Barossa Council says an “overwhelming silence” in the Council chamber after a Councillor’s proposal to discontinue the acknowledgement of country has spoken volumes.
The Councillor’s proposal sought to instruct the Mayor to stop acknowledging the region’s past at meetings and formal events, the Council said in a statement today.
“Concerned the matter was brought to the media’s attention before Council was given any opportunity for debate, Mayor Bim Lange said he had nothing but praise for the Chamber’s response which “spoke volumes in its silence” at Tuesday’s meeting, the Council said.
“Whilst I was disappointed with the proposal in the first place, the 10 Councillors who refused to second the proposed motion, spoke loud and clear,” said Mayor Lange (pictured).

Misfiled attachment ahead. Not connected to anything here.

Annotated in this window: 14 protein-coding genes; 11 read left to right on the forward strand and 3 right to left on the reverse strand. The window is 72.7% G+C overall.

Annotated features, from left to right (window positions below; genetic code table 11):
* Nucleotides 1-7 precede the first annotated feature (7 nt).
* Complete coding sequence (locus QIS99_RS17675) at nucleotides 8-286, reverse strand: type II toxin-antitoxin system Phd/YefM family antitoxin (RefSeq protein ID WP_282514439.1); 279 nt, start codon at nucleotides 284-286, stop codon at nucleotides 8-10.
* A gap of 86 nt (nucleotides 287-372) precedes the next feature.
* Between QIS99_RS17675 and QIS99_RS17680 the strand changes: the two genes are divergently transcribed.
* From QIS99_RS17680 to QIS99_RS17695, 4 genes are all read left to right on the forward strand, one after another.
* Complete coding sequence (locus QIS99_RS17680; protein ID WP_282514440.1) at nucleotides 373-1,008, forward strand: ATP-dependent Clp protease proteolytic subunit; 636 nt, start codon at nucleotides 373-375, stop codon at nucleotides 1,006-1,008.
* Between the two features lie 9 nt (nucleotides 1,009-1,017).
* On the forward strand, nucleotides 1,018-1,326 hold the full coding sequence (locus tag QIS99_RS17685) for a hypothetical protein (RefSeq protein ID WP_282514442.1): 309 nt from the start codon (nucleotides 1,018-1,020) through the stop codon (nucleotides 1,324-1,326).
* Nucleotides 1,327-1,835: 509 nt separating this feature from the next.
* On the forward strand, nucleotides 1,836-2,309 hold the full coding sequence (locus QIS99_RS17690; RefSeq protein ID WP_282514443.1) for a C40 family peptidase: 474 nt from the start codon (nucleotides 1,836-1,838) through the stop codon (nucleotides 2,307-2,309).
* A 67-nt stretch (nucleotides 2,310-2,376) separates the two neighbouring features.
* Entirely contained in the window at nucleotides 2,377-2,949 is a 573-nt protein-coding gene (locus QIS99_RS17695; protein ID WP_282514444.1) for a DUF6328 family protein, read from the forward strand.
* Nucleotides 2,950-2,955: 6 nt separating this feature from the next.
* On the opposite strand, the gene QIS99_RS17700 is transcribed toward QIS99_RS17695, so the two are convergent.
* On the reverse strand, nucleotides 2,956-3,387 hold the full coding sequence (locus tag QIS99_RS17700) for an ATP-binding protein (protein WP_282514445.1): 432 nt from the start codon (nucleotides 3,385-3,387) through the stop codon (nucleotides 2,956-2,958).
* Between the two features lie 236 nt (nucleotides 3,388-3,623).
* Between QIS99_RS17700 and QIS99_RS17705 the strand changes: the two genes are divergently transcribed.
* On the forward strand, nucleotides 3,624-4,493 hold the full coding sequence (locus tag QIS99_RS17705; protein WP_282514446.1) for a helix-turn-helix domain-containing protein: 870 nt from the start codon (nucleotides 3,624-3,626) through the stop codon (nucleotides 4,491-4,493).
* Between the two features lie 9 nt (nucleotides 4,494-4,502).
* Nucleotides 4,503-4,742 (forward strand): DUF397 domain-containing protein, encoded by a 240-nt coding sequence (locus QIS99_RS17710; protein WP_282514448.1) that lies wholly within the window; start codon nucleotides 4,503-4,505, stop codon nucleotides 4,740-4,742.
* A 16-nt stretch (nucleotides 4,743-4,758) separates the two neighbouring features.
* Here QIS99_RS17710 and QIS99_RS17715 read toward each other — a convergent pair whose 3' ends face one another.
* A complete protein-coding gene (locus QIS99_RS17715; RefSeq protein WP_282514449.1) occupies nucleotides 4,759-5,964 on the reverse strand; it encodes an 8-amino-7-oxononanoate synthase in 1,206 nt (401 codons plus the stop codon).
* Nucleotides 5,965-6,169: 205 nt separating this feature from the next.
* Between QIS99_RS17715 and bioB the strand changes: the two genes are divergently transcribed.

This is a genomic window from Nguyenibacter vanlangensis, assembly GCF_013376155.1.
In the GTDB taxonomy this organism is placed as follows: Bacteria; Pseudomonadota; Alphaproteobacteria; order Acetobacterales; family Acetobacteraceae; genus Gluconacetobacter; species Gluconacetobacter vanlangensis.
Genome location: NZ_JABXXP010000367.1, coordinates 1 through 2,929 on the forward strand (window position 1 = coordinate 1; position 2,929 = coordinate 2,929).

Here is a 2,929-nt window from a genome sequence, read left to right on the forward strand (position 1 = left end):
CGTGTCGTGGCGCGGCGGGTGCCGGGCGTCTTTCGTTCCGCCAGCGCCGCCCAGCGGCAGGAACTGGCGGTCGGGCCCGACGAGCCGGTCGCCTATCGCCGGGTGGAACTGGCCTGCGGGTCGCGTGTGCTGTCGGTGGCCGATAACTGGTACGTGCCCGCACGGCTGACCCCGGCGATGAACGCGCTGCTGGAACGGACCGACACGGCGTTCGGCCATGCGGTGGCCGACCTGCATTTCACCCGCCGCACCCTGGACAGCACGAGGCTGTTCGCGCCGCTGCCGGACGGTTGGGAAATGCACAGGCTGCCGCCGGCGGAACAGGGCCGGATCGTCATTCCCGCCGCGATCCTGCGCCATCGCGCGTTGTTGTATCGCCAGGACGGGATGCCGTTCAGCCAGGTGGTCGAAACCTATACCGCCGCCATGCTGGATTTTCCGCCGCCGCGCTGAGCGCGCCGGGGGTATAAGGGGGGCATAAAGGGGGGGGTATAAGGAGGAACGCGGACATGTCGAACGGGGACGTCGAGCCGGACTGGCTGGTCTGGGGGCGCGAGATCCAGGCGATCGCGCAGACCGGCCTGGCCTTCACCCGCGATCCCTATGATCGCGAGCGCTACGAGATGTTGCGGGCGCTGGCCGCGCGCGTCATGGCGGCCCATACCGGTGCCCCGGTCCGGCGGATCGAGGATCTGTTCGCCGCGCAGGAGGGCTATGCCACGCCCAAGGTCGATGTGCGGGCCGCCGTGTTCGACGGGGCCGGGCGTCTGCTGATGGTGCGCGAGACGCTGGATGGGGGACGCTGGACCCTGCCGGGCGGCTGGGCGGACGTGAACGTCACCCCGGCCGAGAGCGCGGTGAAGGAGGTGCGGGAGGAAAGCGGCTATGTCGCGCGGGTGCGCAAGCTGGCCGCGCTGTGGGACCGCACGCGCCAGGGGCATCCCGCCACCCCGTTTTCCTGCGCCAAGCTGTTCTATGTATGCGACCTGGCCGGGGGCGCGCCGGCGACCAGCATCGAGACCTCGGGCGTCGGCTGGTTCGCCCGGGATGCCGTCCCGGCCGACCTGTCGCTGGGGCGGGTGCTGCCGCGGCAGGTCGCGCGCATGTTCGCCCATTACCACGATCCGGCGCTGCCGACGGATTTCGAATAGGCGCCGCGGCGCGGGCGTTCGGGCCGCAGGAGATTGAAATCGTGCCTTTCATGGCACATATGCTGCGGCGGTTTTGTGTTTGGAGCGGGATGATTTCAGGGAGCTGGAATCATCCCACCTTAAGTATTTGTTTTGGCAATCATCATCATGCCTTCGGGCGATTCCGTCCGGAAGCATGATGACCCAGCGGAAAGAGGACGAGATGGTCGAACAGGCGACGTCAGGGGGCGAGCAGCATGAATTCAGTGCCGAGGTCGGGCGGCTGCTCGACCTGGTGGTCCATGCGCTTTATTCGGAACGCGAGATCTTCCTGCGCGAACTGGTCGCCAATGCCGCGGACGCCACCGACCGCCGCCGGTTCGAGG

“We will continue to thank our First Nations and I will lead an inclusive and respectful Chamber on behalf of our community.
“I also recognise those who have alternative viewpoints, with the main theme regarding the over-use of the acknowledgement of country.
“I take that feedback on board and will ensure it is used appropriately.”
He said the Council had always been mindful of using the acknowledgement “sparingly”.
“It’s said once each month at Council’s formal meeting and at a few annual and ad-hoc formal events. It’s a 30 second to one minute investment in saying thank you.
“Well prior to this proposal being placed before Council, I was already working on the wording of a broader acknowledgement, and I used it for the first time at Council last night.
“My new acknowledgement honours all those who have built our Barossa, state, and country,” he said.